The tender to privatize the Port of Alsancak in the western province of İzmir, which handles the largest share of the country's exports, will be held in the first half of 2016.
According to a statement released from the Chamber of Shipping on Tuesday, modified zoning plans published in the Official Gazette will be announced by the İzmir Metropolitan and Konak district municipalities for a month. The new plan decreased the construction zone in the cruise port by 50,000 square-meters to 130,000 square meters, while the shopping mall project was replaced with small shops and hotels. For the freight port, new landfill areas were included in the plan.
Chamber of Shipping İzmir Branch Chairman, Yusuf Öztürk, said he is content with the new Port of Alsancak plans. "The reason İzmir exists is thanks to its port," he said. "Therefore, we support every step that removes uncertainty on the future of the Port of Alsancak. Despite dazzling competition conditions, the port continued to invest and serve; however, the competition became tougher. The ports that work effectively and invest continuously survive in the world. The Port of Alsancak cannot remain outside of the developments from the world and region. We think that ports should not remain under government control. Therefore, the ports should either be privatized or run by autonomous structures."
Öztürk also emphasized that two new wharfs included in the new plan will solve the docking problem of cruise ships.
The first initiative to privatize the port run by Turkish State Railways (TCDD) was made in 2006 and after four consecutive delays; the tender was concluded with Global-Hutchinson-Aegean Exporters' Union consortium offering $1.275 billion for the port. However, as the approval process exceeded two years, the consortium backed off from the tender due to global financial crisis.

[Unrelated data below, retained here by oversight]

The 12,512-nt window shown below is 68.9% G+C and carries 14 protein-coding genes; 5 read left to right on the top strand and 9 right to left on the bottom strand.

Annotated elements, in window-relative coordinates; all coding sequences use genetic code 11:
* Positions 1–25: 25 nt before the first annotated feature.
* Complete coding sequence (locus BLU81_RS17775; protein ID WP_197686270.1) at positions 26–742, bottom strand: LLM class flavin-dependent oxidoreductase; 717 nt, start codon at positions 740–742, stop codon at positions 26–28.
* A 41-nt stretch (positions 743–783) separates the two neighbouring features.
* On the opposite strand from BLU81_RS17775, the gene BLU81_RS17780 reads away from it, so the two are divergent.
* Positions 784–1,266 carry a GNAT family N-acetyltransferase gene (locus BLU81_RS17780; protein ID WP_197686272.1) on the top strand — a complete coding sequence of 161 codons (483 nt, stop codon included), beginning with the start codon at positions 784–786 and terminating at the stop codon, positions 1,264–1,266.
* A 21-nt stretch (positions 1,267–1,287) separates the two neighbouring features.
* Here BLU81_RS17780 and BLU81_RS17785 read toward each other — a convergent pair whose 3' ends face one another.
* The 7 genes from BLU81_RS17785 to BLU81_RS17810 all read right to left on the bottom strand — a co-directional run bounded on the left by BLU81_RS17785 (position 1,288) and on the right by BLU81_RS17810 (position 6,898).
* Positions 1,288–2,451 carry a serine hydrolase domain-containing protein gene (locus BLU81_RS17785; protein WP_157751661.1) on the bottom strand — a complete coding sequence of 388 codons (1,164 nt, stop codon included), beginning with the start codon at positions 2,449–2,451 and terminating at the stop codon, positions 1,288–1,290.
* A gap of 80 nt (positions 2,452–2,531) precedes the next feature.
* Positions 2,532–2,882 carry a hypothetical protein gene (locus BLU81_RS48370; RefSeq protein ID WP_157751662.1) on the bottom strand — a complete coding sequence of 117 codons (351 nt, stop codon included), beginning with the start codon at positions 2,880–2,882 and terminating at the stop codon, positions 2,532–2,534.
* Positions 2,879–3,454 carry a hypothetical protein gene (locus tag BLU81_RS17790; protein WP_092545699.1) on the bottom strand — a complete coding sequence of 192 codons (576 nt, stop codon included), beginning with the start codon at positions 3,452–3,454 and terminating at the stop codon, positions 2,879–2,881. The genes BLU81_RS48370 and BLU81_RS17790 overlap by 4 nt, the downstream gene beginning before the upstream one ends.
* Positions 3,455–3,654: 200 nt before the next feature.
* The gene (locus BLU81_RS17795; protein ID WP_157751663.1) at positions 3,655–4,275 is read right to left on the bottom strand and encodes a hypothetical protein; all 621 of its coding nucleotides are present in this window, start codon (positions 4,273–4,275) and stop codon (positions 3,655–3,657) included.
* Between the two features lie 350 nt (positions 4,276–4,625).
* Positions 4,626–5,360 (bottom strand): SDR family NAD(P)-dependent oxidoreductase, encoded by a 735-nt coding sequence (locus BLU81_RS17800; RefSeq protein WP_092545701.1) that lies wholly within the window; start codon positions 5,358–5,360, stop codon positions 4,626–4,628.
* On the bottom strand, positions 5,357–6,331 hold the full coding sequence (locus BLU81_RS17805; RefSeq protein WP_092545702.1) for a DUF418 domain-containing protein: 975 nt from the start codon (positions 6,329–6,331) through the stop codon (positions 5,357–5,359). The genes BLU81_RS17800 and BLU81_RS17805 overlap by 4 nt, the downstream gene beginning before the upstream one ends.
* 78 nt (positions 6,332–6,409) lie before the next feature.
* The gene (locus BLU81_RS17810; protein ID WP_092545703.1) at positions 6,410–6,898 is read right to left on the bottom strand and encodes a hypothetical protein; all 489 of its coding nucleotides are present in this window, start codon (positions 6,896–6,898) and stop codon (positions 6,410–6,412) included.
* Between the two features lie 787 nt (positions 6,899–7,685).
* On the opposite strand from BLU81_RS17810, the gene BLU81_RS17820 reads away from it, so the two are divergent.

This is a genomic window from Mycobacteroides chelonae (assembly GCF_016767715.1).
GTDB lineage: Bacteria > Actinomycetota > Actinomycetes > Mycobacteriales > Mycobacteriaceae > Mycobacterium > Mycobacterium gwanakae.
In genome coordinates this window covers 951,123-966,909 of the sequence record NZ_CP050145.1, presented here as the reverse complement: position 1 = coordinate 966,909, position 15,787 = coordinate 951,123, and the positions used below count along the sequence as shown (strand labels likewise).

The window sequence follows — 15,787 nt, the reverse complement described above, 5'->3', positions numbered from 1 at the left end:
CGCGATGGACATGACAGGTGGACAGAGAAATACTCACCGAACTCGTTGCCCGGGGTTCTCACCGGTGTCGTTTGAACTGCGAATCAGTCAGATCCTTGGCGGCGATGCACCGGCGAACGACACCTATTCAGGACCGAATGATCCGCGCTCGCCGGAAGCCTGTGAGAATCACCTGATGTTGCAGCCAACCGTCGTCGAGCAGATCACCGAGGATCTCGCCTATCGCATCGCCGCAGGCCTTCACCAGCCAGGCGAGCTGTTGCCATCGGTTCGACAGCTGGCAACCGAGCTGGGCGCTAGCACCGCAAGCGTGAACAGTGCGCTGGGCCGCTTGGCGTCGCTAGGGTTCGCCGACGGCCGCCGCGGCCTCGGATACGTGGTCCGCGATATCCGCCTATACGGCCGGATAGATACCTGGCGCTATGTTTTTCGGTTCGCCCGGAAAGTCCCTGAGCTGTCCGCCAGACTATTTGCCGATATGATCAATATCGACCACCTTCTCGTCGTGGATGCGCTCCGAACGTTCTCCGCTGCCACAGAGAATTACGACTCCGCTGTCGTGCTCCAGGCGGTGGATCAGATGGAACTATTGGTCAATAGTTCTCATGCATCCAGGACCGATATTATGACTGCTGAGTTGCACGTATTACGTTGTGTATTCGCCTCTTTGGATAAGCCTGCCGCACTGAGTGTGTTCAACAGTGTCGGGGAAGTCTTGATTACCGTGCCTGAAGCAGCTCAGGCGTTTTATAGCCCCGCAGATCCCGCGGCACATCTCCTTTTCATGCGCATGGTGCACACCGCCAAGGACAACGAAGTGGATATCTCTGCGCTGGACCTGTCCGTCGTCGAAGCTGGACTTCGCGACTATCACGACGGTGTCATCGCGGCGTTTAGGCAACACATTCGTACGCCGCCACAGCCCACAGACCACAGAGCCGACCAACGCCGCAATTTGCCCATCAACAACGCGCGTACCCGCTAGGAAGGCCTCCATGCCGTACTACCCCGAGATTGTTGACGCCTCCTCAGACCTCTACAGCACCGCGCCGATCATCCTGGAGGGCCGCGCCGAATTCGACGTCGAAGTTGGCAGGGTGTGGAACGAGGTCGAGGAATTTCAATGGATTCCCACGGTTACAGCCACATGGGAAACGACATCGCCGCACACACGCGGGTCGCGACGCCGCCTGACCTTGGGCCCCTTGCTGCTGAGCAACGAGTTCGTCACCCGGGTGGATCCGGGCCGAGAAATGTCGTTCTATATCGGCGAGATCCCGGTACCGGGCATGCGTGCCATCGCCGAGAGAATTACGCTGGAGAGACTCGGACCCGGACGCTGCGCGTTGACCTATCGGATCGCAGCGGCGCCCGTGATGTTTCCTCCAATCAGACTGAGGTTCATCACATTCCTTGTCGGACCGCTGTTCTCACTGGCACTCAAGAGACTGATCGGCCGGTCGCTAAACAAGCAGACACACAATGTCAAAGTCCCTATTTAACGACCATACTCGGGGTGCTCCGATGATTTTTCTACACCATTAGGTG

This prolonged process led to the lack of renovations and investments at the port, which caused increasing costs for foreign trade firms due to extended waiting periods. As a result, the Ministry of Transportation launched a $300 million renovation, enlargement and dredging investment to increase the effectiveness of the port and additional staff was transferred from other privatized ports. When work is completed, the Port of Alsancak is expected to increase its container capacity from 900,000 TEU to three million TEU, fifth largest in Europe, while liquid and bulk goods handling in the port will be ended.
The location of the port is also a matter of debate in the last decade as the port is situated at the tip of the Gulf of Izmir and at the center of Turkey's third largest city. The port, with its increasing workload, stretches Izmir's road and rail transport capacities, has no surrounding area to enlarge its storage capacity and should be constantly dredged to avoid shallowing. Despite all investments, as the number and size of mega container ships are increasing due to current trends in freight shipping, critics of the port state that the port will be inadequate for such ships with its average 13 meter depth and lack of maneuver area. The bays of Nemrut and Çandarlı in northern parts of Izmir were proposed to replace the Port of Alsancak as the main port of the region.